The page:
Project Presentation: Collaborative Investigation Through Emerging Technologies

Sara Parent-Ramos, Visiting Assistant Professor of Art

Brief description of course:

I am interested in developing a lesson unit that focuses on emergent technologies and sculptural approaches. Unit content will include 3D printing and modeling, digital appropriation/ceramic decals and the impact of the “maker” and “DIY” movement on contemporary artistic practice. This unit will be a part of the Introduction to Sculpture course at Saint Edward’s University.

Brief description of the pedagogical experiment:


The created unit will be based on a combination of Mastery Learning, Apprenticeship and Studio learning educational models (Bloom 1971, Guskey 2010, Schon, 1983). The unit will emphasize the importance of varying forms of collaborative artistic practice in contemporary art through hands-on experiential learning.

What will you do:

The developed unit will be based on a Studio Learning Model, with additional lectures, demonstrations and site visits (fab labs , etc.).


Project #1: Students will modify an appropriated open source 3d printed object in a manner that conceptually comments on the original design.

Project #2: Students will create a ceramic object with appropriated visual decal imagery.

Project #3: For this collaborative group project students will draft a proposal for a large installation/sculpture that uses the technical approaches introduced in class (3d printing/decals).

How will this improve student learning:

This unit will address the following sculpture SLO’s;

  1. Demonstrate competence and skill in the use of basic tools, techniques, technologies, and processes within the sculpture discipline.
  2. Capacity to develop and iterate ideas from initial ideas, to research and through to final project and presentation.
  3. Evidence of personal reflection on artistic decision making process in verbal and written form.
  4. Capable of discussing artistic work and process in the context of class readings/podcasts and larger artistic trends.

In particular, this unit will encourage students to;

  1. Reach beyond the classroom environment to connect with resources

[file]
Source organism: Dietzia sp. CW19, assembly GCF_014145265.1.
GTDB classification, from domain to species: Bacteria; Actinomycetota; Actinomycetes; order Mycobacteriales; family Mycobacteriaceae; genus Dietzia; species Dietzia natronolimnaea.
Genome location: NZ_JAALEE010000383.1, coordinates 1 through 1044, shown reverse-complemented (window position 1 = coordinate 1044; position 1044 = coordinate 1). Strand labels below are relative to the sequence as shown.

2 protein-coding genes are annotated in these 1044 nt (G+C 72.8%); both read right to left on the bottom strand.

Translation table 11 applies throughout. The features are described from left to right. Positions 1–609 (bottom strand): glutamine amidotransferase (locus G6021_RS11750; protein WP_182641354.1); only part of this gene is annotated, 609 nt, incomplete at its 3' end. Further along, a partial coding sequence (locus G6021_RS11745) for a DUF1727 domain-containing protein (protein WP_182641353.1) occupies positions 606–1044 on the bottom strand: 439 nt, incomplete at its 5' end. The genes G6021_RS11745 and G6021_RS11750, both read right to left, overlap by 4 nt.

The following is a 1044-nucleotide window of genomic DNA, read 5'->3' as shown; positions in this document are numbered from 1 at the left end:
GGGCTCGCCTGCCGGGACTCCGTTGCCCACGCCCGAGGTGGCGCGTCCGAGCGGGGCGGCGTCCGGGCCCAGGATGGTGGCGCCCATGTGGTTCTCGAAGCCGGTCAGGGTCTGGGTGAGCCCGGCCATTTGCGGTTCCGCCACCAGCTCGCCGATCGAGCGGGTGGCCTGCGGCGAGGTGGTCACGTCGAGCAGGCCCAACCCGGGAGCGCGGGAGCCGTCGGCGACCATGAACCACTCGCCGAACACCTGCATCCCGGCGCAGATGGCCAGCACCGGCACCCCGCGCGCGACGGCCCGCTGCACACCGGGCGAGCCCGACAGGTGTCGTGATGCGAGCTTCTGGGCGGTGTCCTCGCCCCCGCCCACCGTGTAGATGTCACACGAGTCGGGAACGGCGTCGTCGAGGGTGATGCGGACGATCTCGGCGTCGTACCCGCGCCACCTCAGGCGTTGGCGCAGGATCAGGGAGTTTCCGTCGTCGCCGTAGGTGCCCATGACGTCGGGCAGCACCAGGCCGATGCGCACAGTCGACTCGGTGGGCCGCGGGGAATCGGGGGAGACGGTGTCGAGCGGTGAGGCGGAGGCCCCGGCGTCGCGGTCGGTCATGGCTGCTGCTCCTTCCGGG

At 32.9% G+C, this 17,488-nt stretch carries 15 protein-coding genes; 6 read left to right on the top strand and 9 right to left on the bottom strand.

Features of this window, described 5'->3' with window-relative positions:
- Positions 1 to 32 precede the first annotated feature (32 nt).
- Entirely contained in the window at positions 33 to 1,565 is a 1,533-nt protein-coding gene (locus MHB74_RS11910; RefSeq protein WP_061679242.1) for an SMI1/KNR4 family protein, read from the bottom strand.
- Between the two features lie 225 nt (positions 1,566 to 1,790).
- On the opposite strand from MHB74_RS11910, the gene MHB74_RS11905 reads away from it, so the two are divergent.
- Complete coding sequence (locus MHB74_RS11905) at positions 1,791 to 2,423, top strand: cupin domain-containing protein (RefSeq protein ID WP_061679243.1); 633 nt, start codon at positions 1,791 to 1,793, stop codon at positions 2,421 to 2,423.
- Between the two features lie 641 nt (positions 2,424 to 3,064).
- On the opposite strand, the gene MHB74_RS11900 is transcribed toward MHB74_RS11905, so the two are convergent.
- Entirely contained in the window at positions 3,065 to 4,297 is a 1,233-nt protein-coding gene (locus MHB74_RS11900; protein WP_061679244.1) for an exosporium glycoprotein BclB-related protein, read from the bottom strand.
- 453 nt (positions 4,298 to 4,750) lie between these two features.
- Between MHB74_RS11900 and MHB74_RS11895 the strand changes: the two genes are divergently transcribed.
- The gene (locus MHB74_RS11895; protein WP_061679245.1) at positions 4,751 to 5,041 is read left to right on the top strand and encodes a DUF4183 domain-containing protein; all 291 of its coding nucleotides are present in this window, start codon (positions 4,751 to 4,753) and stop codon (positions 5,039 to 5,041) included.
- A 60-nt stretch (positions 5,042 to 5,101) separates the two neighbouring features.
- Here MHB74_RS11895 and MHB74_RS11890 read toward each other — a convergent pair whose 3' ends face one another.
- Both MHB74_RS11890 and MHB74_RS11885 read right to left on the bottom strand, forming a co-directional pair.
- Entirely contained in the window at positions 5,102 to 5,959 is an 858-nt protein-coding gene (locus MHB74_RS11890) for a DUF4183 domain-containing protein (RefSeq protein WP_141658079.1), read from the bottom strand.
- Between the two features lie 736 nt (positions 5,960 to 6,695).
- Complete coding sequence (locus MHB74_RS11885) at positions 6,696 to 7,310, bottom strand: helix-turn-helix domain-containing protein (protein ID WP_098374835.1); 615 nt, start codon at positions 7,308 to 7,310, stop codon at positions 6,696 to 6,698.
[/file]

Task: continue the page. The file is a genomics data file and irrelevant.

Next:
2. Engage in collaborative practice
  3. Give student confidence in working with emerging technologies

How will you test it?

I will judge this units success based upon students written self-reflections, and the quality of the completed projects.

What will be biggest challenge of this experiment?

  1. The students will need familiarity with collaborative learning and artistic research/planing.
  2. I will need to get my hands on the technology (software/hardware) needed
  3. I need to refresh myself on the technology needed for this project

What is your status? What have you accomplished? What work remains before you teach this course?

  1. I am revamping the Clay I syllabi to include an emphasis on collaborative learnings and artistic research. It is my hope that by emphasizing collaborative learning and artistic research I will empower students to be proactive lifelong learners.
  2. The director of the library and I have organized a group of eleven faculty members who are interested in 3d printing. We are working on drafting a proposal to ask for additional funds from internal and external sources for the development of 3d printing facilities at Saint Edwards.
  3. I will be applying for a grant to take a course at the Digital Fabrication Residency in Laurel Maryland in December (2014).


Graphic Design History: Timeline implementation

My students have been working since last week researching significant events, theories, artifacts, etc. that have to do with reading on the screen in their assigned contexts — design, culture, society and technology. The first round of research was due today, which they submitted online through a Google form. Behind the scenes, I hooked up the resulting spreadsheet to a TimelineJS spreadsheet that generates our very own GDES 3300 Reading on the Screen timeline.

Students were super excited to see their work visualized and in context. In class, I did some reframing around what is a useful entry — not sure if that conversation went over nearly so well. Hopefully the revised entries, due on Wednesday, will set-up the mind mapping phase better than the first entries did.

iPad Pilot Project Report

Georgia Seminet, Associate Professor, Humanities (Languages, Literatures and Cultures)

Final Report

Description of Course: Spanish 3332 is a third year course conceived as an introduction to the history, culture and society of Spain from the pre-historic period to the present. Knowledge acquired in the course will provide students with a basic foundation for further, more in-depth work in Spanish literature and film. Though the course content is interdisciplinary and includes literature, art, film and history, the course is taught entirely in Spanish, presenting challenges for less-advanced students. The skill-levels of the students who take the course usually range from intermediate-mid to advanced-low (on the ACTFL proficiency scale), though often there are students at the “superior or distinguished” level, meaning they most likely have native proficiency. In most cases, however, the four skills of speaking reading, listening and writing are still being developed. Thus, the course focuses on continuing progress in these areas as students learn about the diverse culture of Spain and work toward understanding the complex relationship between history and cultural identity.